drink and drive and more likely to wear safety
belts, they have the highest fatality crash rate
per mile of any age group except teenagers.
Mature drivers tend to be on the road during
daylight hours and on weekdays — statistically
the safest times — more often than their
younger counterparts. However, there are
certain traffic situations in which older drivers
are at most risk. These include left-hand turns,
intersection crossings and multi-vehicle crashes.
Put It In Writing
Maintain an up-to-date list of your prescrip-
tions. Include brand names and dosages. Also
note any food or drug allergies.
To help prevent potentially harmful drug inter-
actions, it’s a good idea to have prescriptions
filled at the same pharmacy. Most pharmacists
can provide a list of your prescriptions.
This will be a helpful reference when you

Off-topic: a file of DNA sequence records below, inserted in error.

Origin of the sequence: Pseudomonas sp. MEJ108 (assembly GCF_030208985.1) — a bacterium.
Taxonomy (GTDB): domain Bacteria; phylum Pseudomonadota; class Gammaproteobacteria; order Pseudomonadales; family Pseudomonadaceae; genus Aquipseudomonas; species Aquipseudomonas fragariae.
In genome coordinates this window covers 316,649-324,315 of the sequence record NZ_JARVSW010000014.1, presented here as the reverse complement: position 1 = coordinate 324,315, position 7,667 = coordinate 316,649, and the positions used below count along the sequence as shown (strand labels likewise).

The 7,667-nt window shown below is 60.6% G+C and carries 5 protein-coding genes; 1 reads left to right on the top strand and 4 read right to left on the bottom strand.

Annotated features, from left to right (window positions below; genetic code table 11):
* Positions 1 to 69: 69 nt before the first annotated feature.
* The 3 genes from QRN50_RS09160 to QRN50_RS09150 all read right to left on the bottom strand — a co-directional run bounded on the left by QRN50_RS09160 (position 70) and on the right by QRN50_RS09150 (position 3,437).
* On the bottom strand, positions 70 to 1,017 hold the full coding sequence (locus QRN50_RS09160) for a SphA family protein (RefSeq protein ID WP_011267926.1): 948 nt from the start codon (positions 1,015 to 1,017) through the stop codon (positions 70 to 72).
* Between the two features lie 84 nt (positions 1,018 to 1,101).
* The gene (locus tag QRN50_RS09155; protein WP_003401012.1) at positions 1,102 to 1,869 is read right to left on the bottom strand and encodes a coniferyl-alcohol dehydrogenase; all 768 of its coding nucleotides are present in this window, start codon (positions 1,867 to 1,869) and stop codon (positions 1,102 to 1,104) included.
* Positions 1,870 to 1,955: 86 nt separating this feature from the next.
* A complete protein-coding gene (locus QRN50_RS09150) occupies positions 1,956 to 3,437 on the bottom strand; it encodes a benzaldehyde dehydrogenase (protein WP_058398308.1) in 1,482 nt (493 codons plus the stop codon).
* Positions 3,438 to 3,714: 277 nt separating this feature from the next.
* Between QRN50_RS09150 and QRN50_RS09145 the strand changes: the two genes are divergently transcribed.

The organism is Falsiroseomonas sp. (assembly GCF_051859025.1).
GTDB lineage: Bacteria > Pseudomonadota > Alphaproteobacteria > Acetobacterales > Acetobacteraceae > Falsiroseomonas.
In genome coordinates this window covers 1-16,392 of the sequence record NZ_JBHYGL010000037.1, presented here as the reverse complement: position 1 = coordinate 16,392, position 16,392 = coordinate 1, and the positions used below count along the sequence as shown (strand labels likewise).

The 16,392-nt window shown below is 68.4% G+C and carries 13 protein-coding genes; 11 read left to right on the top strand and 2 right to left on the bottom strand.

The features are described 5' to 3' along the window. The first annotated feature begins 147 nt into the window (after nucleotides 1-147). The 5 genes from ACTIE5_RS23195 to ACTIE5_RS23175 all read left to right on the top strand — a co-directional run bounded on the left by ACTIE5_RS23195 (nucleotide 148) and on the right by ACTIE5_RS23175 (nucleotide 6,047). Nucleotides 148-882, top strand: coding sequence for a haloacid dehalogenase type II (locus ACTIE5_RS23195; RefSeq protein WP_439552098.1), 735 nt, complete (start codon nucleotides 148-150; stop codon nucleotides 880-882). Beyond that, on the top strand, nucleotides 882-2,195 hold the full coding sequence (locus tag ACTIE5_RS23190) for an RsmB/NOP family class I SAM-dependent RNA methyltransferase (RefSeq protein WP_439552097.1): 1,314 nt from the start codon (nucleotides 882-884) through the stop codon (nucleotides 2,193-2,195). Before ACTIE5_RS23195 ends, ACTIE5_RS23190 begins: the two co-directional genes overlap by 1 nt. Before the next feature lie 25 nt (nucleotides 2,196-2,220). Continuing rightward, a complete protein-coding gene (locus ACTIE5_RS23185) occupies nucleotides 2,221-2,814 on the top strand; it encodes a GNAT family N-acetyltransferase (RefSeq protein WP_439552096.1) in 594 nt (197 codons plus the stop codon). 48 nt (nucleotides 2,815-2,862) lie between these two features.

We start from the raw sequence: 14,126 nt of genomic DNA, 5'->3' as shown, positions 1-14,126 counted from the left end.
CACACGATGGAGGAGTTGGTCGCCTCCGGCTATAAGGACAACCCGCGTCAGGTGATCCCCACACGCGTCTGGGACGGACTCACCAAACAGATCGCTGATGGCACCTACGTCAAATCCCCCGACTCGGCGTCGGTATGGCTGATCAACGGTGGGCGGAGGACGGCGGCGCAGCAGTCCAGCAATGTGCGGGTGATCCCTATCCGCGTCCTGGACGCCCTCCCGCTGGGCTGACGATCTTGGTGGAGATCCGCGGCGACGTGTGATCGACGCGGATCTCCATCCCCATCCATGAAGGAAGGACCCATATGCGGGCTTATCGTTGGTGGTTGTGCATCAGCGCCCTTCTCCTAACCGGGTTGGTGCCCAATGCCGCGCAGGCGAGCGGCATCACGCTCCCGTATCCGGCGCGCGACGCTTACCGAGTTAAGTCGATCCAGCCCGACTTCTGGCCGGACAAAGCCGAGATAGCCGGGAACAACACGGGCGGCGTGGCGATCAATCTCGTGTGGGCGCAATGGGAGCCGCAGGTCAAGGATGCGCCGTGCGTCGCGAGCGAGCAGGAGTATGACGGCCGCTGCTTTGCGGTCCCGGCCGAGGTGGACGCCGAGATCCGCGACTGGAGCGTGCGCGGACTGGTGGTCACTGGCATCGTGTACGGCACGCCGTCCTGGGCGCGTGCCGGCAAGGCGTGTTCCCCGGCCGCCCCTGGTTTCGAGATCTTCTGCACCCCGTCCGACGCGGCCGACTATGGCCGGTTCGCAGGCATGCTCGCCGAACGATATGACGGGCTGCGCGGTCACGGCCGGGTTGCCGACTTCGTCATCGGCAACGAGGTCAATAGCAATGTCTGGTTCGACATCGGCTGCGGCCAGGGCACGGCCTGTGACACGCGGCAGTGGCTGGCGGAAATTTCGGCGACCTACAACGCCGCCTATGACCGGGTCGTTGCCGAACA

talk to your doctor and pharmacist. In the
event of a serious reaction to a drug, this
information could help doctors make a fast,
It’s also a good idea to carry this list with
you, in case of an emergency.
Your Doctor Can Help
People 65 and older are the fastest growing
age group in the United States. And seniors
are healthier than ever before. Hopefully, this
means you’ll enjoy driving your vehicle for
many years to come.
To minimize your risks and ensure you stay
safe behind the wheel for as many years as
possible, talk to your health-care professional
about the effects of medications and driving.
Ask your doctor abou